Is appliance of science enough?

British marketing isn’t what it used to be, says a recent article in the Economist. A series of misfortunes engulfing such Eighties bellwethers as Saatchi & Saatchi, Unilever and J Sainsbury has exposed them as City idols with feet of clay.

It might seem nit-picking to question the misfortune afflicting J Sainsbury, which has seen off discounters rather smartly, continues to make huge profits and has expanded its presence greatly in the DIY sector. But the general drift of the article is a provocative one. Is it not true that what passes for British marketing flair rarely stacks up in the longer run against the superior “scientific” knowhow of American companies?

Let’s take a topical example of the American breed, Mars. A marketing-driven company if ever there was one, with field operation skills second to none and a handful of the world’s most famous brands to boot. Incredibly, however, it’s losing share in US and European markets, in petfoods as well as confectionery. The company has conveyed the idea that creative strategy is at fault. This has been a useful pretext for sacking Bates and Saatchi (Zenith, it seems, has escaped the purge). The problems run much deeper. New product development has been abysmal over the past few years; and distribution in its traditional markets not all it might be.

Mars is not a typical US corporation. It is privately run by two autocrats – “mad scientists” as opposed to “scientific” principles – who are its inspiration and limitation. But even the sparkling performance of more typical members of the breed needs to be treated with caution. Procter & Gamble may have severely damaged Unilever’s credibility as a detergent manufacturer through a brilliant PR campaign. But examination of P&G’s detergents in Europe shows they have lost share – to own label.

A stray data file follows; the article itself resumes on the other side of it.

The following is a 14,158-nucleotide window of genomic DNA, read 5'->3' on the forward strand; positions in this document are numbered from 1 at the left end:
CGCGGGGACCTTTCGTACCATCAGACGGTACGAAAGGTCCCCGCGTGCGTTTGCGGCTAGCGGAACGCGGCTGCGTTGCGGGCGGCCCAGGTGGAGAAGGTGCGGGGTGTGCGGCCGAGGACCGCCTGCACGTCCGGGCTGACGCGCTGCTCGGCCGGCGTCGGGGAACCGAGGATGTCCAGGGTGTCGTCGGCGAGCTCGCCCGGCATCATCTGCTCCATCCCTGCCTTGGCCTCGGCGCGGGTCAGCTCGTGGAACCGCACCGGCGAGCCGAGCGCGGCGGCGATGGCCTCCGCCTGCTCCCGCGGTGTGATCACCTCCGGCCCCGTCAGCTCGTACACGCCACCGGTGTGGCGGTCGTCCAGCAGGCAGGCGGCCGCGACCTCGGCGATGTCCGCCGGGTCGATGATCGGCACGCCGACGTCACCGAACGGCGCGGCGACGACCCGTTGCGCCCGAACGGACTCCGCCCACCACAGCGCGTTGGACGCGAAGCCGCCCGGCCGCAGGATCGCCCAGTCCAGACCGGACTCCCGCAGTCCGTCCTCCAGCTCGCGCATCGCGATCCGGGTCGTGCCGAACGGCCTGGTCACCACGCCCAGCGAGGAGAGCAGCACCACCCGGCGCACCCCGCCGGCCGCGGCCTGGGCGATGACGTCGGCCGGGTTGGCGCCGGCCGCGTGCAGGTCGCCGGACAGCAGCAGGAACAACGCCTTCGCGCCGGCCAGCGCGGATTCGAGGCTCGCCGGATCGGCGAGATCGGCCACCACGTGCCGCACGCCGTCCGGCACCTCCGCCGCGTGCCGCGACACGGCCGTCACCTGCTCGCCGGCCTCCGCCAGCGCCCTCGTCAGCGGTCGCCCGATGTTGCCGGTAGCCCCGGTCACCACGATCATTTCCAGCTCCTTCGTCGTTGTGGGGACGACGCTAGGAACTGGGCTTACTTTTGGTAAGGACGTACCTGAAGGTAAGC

Similarly Coca-Cola, for all the glitter in its recent year-end figures, has little room for complacency about its main brand. Especially in the UK, where Sainsbury’s Classic Cola has ploughed a furrow.

Finally, while it would be foolish to portray “Cordiant plc” as a recovery stock, a rather more convincing case can be made for that other UK-based global marketing services group WPP, whose preliminary figures have just come out.

If British marketing really is in trouble, the evidence is far from clear.

Latest from Marketing Week


Access Marketing Week’s wealth of insight, analysis and opinion that will help you do your job better.

Register and receive the best content from the only UK title 100% dedicated to serving marketers' needs.

We’ll ask you just a few questions about what you do and where you work. The more we know about our visitors, the better and more relevant content we can provide for them. And, yes, knowing our audience better helps us find commercial partners too. Don't worry, we won't share your information with other parties, unless you give us permission to do so.

Register now


Our award winning editorial team (PPA Digital Brand of the Year) ask the big questions about the biggest issues on everything from strategy through to execution to help you navigate the fast moving modern marketing landscape.


From the opportunities and challenges of emerging technology to the need for greater effectiveness, from the challenge of measurement to building a marketing team fit for the future, we are your guide.


Information, inspiration and advice from the marketing world and beyond that will help you develop as a marketer and as a leader.

Having problems?

Contact us on +44 (0)20 7292 3703 or email

If you are looking for our Jobs site, please click here